Geostrategy and security in the Indo-Pacific

lspri2650  2023-2024  Louvain-la-Neuve

Geostrategy and security in the Indo-Pacific
5.00 credits
15.0 h
Main themes
This course examines major geostrategic and security issues facing selected countries in the Pacific Basin, by emphasising both the challenges to regional peace and stability, and opportunities for cooperation. The Asia-Pacific region, as defined for the purposes of this course, is one of the most dynamic regions in the world. In the post-Cold War era, the region has been undergoing a major shift in the balance of power, while struggling with the legacies of the Cold War. With a rising China, a 'rebalancing' US, a more assertive Japan, a nuclear-armed North Korea and two divided nations - Korea and China, as well as several territorial disputes and newly emerging powers in Southeast Asia, the Asia-Pacific is increasingly important in global military and strategic terms, in addition to its significance in economic ones.
- Introduction to the course and review of the course outline
- Conceptualisation of Asia and the Indo-Pacific region, geostrategic importance for Europe, key theoretical perspectives
- Alliances, major power (the US-Japan-India-China) relations and strategic competition in the Indo-Pacific region
- Geostrategic issues of the Taiwan Strait and the Korean Peninsula
- Strategy and security in Southeast Asia
- Maritime territorial disputes in the China Seas
- Indo-Pacific minilateralism, ASEAN-led multilateralism and institution-building; the EU and the Indo-Pacific
Teaching methods
The course emphasises active learning. The teaching method consists of lectures and small group discussions.
The course is taught in an in-person format.
Evaluation methods
Oral exam (closed book).
The exam is in-person.
Online resources
Lecture slides (PPT) and some of the readings are uploaded on Moodle.
  • E. ATANASSOVA-CORNELIS (2018). “Reconceptualising the Asia-Pacific order: Japan’s response to strategic uncertainties in the era of Trump”, Interdisciplinary Political Studies, Special Issue: Trump and the Post-American World Order, 4(1): 153-83.
  • E. ATANASSOVA-CORNELIS (2020). “Alignment Cooperation and Regional Security Architecture in the Indo-Pacific”, The International Spectator, 55(1): 18-33.
  • Elena ATANASSOVA-CORNELIS and Yoichiro SATO (2019). “The US-Japan alliance dilemma in the Asia-Pacific: Changing rationales and scope”, The International Spectator, 54(4): 78-93.
  • Elena ATANASSOVA-CORNELIS and Bhubhindar SINGH (2021). “Japan-EU security relations”, In: T. Christiansen, E. J. Kirchner and S. S. Tan, eds., The European Union’s Security Relations with Asian Partners, Palgrave Macmillan, Series: The European Union in International Affairs, pp. 369-389.
  • S. F. BURGESS and J. BEILSTEIN (2018). “Multilateral Defense Cooperation in the Indo-Asia-Pacific Region: Tentative Steps toward a Regional NATO?”, Contemporary Security Policy, 39 (2): 258–79.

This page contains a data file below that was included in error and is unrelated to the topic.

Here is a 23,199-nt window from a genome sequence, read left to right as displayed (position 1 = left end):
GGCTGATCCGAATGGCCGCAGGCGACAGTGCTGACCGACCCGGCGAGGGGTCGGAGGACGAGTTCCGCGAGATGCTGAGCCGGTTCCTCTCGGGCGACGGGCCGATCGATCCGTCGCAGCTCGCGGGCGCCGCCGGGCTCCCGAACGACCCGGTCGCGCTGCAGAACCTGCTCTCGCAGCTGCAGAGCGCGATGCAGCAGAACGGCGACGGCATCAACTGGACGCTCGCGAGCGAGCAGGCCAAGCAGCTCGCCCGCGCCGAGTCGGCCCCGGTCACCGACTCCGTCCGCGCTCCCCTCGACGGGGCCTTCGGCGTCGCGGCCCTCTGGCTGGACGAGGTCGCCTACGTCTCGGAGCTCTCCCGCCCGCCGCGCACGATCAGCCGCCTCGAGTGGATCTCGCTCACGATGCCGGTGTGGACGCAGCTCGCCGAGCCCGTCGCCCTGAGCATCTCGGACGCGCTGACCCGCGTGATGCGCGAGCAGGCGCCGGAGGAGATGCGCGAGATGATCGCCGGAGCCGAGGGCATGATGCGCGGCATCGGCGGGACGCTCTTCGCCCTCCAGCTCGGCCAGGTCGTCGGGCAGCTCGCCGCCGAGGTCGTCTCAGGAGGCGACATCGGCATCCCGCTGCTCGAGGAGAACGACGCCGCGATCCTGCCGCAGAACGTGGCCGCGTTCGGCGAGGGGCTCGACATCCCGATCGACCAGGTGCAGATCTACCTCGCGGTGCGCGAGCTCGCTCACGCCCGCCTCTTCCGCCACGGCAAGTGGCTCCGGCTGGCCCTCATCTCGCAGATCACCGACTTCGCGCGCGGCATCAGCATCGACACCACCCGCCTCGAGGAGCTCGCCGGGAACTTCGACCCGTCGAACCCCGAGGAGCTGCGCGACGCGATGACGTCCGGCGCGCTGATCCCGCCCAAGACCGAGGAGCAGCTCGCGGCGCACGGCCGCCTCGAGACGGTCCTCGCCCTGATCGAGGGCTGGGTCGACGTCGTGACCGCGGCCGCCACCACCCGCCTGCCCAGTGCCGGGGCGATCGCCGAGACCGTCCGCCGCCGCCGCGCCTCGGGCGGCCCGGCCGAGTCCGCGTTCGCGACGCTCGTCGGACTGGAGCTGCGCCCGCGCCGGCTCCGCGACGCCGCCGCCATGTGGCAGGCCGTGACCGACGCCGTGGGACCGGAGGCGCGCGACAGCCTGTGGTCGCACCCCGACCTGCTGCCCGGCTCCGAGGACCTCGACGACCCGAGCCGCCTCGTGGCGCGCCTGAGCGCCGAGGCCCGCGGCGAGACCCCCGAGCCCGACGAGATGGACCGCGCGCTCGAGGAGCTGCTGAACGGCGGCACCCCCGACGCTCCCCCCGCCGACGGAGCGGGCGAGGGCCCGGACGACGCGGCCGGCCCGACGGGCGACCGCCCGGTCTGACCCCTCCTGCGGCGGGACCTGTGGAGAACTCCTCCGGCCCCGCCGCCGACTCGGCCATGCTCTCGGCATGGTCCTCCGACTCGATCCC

• Ja Ian CHONG & Todd H. HALL (2017). “One thing leads to another: Making sense of East Asia’s repeated tensions”, Asian Security, 13(1): 20-40.
  • S. GANGULY, A. SCOBELL and J.C. LIOW, eds. (2018). The Routledge Handbook of Asian Security Studies. 2nd edition. Routledge.
  • Tiang Boon HOO, ed., (2017). Chinese Foreign Policy Under Xi. Routledge.
  • Y.R. KASSIM (ed.) (2017). South China Sea Disputes: Flashpoints, Turning Points and Trajectories, World Scientific.
  • A. LANKOV (2009). “Why the US will have to accept a nuclear North Korea”, Korean Journal of Defence Analysis, 21(3): 251-264.
  • T. F. LIAO, K. HARA and K. WIEGAND (eds.) (2016). The China-Japan Border Dispute: Islands of Contention in Multidisciplinary Perspective, Routledge;
  • G. LIN (2016). “Beijing’s new strategies toward a changing Taiwan”, Journal of Contemporary China, 25 (99): 1-15.
  • E.S. MEDEIROS (2019). “The changing fundamentals of US-China relations”, The Washington Quarterly, 42 (3): 93-119.
  • Ash ROSSITER and Brendon J. CANNON, eds., (2020). Conflict and Cooperation in the Indo-Pacific: New Geopolitical Realities. Routledge.
  • G. ROZMAN (ed.) (2012). East Asian National Identities: Common Roots and Chinese Exceptionalism, Stanford University Press.
  • David SHAMBAUGH and Michael YAHUDA, eds., (2014). International Relations of Asia. 2nd edition. Rowman & Littlefield.
  • S.N. SMITH (2019). “Harmonizing the periphery: China’s neighborhood strategy under Xi Jinping”, The Pacific Review.
  • Weiqing SONG & Jianwei WANG, eds., (2019). The European Union in the Asia Pacific: Rethinking Europe’s Strategies and Policies. Manchester University Press.
  • Ø. TUNSJO (2018). The Return of Bipolarity in World Politics: China, the United States, and Geostructural Realism. Columbia University Press.
Teaching materials
  • 1. Plan du cours/Course outline 2. PPT/lecture slides (sur le Moodle) 3. dossier de lecture/course reader (disponible via la Duc/available at la Duc).
Faculty or entity

Programmes / formations proposant cette unité d'enseignement (UE)

Title of the programme
Learning outcomes
Master [120] in Political Sciences: International Relations

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Master [120] in European Studies

Master [60] in Political Sciences: General

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Master [120] in Political Sciences: General